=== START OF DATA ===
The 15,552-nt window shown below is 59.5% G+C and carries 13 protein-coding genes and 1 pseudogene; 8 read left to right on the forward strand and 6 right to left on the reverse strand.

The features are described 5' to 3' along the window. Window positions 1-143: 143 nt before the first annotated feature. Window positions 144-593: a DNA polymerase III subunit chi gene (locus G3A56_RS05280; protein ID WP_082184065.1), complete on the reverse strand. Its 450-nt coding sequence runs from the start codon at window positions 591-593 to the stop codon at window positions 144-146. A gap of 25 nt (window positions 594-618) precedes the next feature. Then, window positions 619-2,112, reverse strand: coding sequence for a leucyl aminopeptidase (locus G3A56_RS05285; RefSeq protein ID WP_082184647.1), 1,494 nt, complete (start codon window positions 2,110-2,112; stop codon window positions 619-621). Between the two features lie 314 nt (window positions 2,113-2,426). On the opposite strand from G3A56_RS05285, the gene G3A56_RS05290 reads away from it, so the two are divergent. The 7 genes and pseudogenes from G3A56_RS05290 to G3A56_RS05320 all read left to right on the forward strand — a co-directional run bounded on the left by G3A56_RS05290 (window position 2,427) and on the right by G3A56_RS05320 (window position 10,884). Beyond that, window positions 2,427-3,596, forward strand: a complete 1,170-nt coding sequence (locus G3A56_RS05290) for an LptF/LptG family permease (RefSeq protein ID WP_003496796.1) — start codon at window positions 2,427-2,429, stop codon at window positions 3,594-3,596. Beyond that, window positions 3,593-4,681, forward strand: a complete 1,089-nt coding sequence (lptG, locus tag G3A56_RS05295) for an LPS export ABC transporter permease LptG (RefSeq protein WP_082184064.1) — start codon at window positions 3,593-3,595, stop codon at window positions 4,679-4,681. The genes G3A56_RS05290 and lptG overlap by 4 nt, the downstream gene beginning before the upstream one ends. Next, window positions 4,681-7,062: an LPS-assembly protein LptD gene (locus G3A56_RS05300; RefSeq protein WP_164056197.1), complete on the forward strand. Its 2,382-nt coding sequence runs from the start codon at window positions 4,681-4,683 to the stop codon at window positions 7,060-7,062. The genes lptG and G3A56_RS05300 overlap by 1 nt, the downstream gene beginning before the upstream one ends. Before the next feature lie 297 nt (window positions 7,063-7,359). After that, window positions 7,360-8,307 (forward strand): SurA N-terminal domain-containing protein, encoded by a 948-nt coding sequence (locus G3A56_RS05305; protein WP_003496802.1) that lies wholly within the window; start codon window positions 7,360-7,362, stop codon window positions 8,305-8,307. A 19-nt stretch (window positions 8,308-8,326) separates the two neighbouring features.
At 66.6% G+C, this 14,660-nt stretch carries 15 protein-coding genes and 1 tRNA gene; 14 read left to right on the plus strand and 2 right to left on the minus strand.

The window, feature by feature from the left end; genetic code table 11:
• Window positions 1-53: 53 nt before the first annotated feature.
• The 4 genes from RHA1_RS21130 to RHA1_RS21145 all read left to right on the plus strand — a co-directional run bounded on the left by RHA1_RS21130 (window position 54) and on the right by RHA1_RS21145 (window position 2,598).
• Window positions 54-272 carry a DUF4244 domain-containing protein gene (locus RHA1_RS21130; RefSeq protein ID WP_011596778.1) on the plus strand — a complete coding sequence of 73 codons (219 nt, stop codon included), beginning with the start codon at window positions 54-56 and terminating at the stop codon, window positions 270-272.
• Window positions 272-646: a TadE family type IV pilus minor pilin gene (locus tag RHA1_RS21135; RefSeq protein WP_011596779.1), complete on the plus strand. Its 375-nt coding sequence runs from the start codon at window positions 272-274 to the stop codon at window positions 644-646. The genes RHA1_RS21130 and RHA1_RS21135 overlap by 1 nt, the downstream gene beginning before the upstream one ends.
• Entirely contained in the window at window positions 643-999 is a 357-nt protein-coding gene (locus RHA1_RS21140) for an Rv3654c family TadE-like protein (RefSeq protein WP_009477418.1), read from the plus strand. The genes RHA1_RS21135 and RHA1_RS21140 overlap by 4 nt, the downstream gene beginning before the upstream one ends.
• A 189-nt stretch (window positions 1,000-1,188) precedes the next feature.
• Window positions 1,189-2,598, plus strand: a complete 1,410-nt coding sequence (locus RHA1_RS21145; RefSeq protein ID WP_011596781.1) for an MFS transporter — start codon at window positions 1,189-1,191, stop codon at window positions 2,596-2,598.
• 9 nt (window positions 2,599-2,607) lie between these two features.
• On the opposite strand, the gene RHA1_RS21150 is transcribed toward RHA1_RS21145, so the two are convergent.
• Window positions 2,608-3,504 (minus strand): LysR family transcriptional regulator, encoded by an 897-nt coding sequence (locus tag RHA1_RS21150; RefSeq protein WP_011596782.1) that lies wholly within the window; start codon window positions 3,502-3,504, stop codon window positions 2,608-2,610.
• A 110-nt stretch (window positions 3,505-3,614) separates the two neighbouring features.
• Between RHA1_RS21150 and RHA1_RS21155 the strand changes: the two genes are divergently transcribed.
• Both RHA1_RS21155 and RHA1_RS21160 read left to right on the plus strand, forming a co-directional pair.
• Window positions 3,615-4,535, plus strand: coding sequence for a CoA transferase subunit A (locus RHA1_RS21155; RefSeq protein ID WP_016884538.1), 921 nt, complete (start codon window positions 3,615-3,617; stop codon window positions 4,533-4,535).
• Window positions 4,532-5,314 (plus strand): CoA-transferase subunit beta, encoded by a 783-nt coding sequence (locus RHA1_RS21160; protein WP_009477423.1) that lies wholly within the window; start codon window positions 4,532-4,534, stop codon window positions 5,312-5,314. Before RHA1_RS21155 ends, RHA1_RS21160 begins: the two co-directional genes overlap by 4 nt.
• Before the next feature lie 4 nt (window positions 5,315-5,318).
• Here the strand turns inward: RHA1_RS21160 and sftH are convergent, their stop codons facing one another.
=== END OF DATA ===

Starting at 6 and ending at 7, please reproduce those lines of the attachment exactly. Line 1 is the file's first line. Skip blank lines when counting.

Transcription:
• The 4 genes from RHA1_RS21130 to RHA1_RS21145 all read left to right on the plus strand — a co-directional run bounded on the left by RHA1_RS21130 (window position 54) and on the right by RHA1_RS21145 (window position 2,598).
• Window positions 54-272 carry a DUF4244 domain-containing protein gene (locus RHA1_RS21130; RefSeq protein ID WP_011596778.1) on the plus strand — a complete coding sequence of 73 codons (219 nt, stop codon included), beginning with the start codon at window positions 54-56 and terminating at the stop codon, window positions 270-272.